Now there are some cringe moments in this like when Kananga blows up like a balloon, floats and explodes. However, those moments are balanced out by the hokey stuff that worked better like the scene where Samedi gets a chunk blown out of his head and he just looks up at it before he shatters like a broken pot.

I love this movie. I get that it is frowned upon by more serious Bond fans but they miss the point. This series should be about fun escapism. This is exactly that.

Rating: 8.75/10
Pairs well with: The other Roger Moore James Bond movies.

Film Review: Diamonds Are Forever (1971)

Release Date: December 14th, 1971 (West Germany)
Directed by: Guy Hamilton
Written by: Richard Maibaum, Tom Mankiewicz
Based on: the James Bond novels by Ian Fleming
Music by: John Barry
Cast: Sean Connery, Jill St. John, Charles Gray, Lana Wood, Jimmy Dean, Bruce Cabot, Bernard Lee, Lois Maxwell, Desmond Llewelyn, Bruce Glover, Putter Smith, Norman Burton, Sid Haig

Eon Productions, United Artists, 120 Minutes

Review:

“If at first you don’t succeed Mr. Kidd…?” – Mr. Wint, “Try, try again, Mr. Wint.” – Mr. Kidd

Sadly, Diamonds Are Forever is closer to the tone and style of the Roger Moore era than the Sean Connery era. Maybe the campiness that would be front and center in the early Roger Moore Bond films wasn’t really because of Moore but were because the films were a product of the 1970s. Connery’s pictures were more serious until this one but all the others came out in the ’60s. And then once Moore got into the ’80s, his films weren’t as cheesy. I blame the ’70s.

Anyway, this is the worst of the Sean Connery James Bond pictures. This is even worse than the unofficial sequel Never Say Never Again. Frankly, this is one of the worst Bond films ever made. But this is James Bond and it is still quite enjoyable and certainly better than the worst films of the Brosnan era.

I love the old school Las Vegas setting in this movie, it just fit the time and the James Bond mythos well. Plus, Bond going to Vegas was probably long overdue, by this point. But I’ve also always had a love for old school Vegas, its setting, its culture and its style.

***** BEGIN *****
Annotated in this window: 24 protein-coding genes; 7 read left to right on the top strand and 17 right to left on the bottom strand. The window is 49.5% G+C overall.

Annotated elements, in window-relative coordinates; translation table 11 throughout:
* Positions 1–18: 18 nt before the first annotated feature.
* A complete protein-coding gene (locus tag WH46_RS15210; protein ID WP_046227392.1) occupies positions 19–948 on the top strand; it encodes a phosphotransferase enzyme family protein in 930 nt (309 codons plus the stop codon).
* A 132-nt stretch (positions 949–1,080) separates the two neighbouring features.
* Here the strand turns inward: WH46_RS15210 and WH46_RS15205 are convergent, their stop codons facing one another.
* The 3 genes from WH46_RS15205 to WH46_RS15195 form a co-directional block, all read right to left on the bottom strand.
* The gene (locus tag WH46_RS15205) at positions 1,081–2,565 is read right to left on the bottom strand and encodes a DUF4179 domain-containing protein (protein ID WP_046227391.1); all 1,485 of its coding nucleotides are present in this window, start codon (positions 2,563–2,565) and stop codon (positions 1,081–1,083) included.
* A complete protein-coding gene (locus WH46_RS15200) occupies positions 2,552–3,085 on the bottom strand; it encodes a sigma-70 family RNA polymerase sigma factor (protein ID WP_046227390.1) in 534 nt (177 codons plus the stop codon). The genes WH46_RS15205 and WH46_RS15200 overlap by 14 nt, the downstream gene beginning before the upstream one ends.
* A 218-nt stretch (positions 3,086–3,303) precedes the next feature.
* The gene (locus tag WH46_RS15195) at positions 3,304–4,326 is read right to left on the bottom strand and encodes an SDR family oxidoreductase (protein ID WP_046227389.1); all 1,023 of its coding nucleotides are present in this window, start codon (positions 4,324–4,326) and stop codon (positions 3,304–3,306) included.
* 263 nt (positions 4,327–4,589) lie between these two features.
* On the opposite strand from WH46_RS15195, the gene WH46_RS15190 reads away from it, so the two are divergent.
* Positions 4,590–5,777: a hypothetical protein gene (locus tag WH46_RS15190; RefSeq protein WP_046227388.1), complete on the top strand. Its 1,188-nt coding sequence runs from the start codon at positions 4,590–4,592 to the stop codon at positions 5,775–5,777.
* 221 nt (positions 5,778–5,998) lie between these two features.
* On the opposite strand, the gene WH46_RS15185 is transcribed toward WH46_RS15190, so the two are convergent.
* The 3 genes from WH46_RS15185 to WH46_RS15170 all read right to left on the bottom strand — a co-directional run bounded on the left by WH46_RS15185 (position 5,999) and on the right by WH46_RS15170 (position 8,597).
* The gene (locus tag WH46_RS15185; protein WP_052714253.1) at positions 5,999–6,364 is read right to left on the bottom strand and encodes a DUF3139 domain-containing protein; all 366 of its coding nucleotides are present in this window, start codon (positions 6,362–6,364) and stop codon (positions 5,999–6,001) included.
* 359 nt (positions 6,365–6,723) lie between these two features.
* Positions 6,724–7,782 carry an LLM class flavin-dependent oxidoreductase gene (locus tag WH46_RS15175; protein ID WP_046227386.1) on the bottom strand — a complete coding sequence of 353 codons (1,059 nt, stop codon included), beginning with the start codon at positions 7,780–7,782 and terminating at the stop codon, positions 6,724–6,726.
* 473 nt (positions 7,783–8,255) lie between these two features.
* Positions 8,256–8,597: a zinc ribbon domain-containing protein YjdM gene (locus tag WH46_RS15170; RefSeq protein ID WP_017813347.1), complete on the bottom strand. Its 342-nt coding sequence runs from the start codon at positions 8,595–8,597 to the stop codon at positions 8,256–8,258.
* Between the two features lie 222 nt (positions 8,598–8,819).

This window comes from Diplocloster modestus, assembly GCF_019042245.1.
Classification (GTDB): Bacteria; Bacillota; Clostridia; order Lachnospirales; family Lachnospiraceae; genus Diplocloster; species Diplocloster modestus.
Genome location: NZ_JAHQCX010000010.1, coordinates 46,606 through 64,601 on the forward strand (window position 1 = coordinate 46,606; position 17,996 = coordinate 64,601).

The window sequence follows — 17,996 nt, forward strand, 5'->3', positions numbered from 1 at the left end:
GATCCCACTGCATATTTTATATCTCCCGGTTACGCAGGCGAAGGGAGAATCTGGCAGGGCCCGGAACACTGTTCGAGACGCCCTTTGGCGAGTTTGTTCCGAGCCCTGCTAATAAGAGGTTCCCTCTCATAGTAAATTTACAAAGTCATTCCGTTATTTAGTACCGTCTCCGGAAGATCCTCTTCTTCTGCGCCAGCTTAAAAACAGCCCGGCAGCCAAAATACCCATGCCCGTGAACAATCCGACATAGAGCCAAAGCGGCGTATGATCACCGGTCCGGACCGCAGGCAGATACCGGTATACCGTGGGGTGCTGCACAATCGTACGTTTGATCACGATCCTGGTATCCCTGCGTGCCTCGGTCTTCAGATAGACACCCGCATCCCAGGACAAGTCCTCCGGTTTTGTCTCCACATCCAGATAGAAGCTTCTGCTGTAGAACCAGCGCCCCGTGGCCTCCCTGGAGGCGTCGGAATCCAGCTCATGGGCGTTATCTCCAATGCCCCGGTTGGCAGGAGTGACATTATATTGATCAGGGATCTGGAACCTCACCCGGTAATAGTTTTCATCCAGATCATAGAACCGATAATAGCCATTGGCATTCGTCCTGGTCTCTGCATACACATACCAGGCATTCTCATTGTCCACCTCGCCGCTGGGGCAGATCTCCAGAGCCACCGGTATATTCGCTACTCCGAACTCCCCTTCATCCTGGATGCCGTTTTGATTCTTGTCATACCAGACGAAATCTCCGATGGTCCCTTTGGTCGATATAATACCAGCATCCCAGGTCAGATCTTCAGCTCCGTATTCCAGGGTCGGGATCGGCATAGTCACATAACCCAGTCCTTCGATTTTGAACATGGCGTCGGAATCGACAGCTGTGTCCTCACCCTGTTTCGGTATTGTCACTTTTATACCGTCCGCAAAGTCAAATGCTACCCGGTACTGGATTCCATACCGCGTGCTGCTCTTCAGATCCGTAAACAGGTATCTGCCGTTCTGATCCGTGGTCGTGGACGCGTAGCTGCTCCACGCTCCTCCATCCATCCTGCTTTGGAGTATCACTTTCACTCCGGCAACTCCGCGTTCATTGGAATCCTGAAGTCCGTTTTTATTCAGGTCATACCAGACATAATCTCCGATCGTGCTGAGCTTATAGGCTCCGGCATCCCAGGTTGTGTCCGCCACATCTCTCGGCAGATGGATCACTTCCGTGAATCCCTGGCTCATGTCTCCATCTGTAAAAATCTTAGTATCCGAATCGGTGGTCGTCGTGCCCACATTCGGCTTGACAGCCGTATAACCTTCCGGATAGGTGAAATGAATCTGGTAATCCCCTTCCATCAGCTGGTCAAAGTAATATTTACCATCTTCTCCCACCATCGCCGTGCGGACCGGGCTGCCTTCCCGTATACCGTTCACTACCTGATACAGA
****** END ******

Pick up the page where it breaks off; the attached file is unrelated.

I also really enjoyed Charles Gray’s take on Ernst Stavro Blofeld. This wasn’t Gray’s first Bond movie but he got to ham it up in a key role and he’s one of those actors that is just great as a villain. This is one of my favorite roles that he’s ever played, alongside the fiendish Mocata from The Devil Rides Out, which also starred Bond alum Christopher Lee (a.k.a. Francisco Scaramanga from The Man with the Golden Gun).

In this picture, we also get Jill St. John, who has the distinction of being the first American Bond Girl, and the Jimmy Dean, country music and breakfast sausage king.

My favorite characters in the film though, are the duo of Bruce Glover and Putter Smith as Mr. Wint and Mr. Kidd. They plot, they scheme and they get the better of Bond… twice! Granted, they should have outright killed him quickly in both those moments but Bond escaped death and came back to bite them in the ass. They also had a relationship that probably points to them being gay, which was pretty uncommon for a 1971 film that was made for the mainstream.

On a side note: scorpions don’t usually sting people and they typically don’t kill humans, let alone instantaneously.

This film did do some clever stuff too. I liked how Blofeld had decoys and the movie really points out that he has been surgically altering his face this whole time and that it wasn’t just a case of not being able to get Blofeld actors to return to the part.

The biggest issue with this film though is the scale. Following up On Her Majesty’s Secret Service wasn’t an easy task but this film feels smaller, more confined and cheaper. Maybe this has to do with the big salary that Connery needed to come back to the franchise. It was a record setting fee for an actor at the time and it’s possible that it effected the actual production and that the movie had to be made more frugally.

Still, I do love this motion picture. The classic era of Bond from the ’60s through the ’80s is hard to top. These movies are just magic. Even when things don’t work, the films all still have something cool to take away from them. Diamonds Are Forever is no different.

Rating: 6.5/10
Pairs well with: The other Sean Connery James Bond movies, as well as that George Lazenby one. But this is actually is closer in tone to the Roger Moore films of the ’70s.

Film Review: You Only Live Twice (1967)

Release Date: June 12th, 1967 (London premiere)
Directed by: Lewis GIlbert
Written by: Roald Dahl, Harold Jack Bloom
Based on: the James Bond novels by Ian Fleming
Music by: John Barry
Cast: Sean Connery, Akiko Wakabayashi, Tetsuro Tamba, Mie Hama, Teru Shimada, Karin Dor, Bernard Lee, Lois Maxwell, Desmond Llewelyn, Charles Gray, Donald Pleasence

Toho Co Ltd. (assisted on production in Japan), Eon Productions, United Artists, 117 Minutes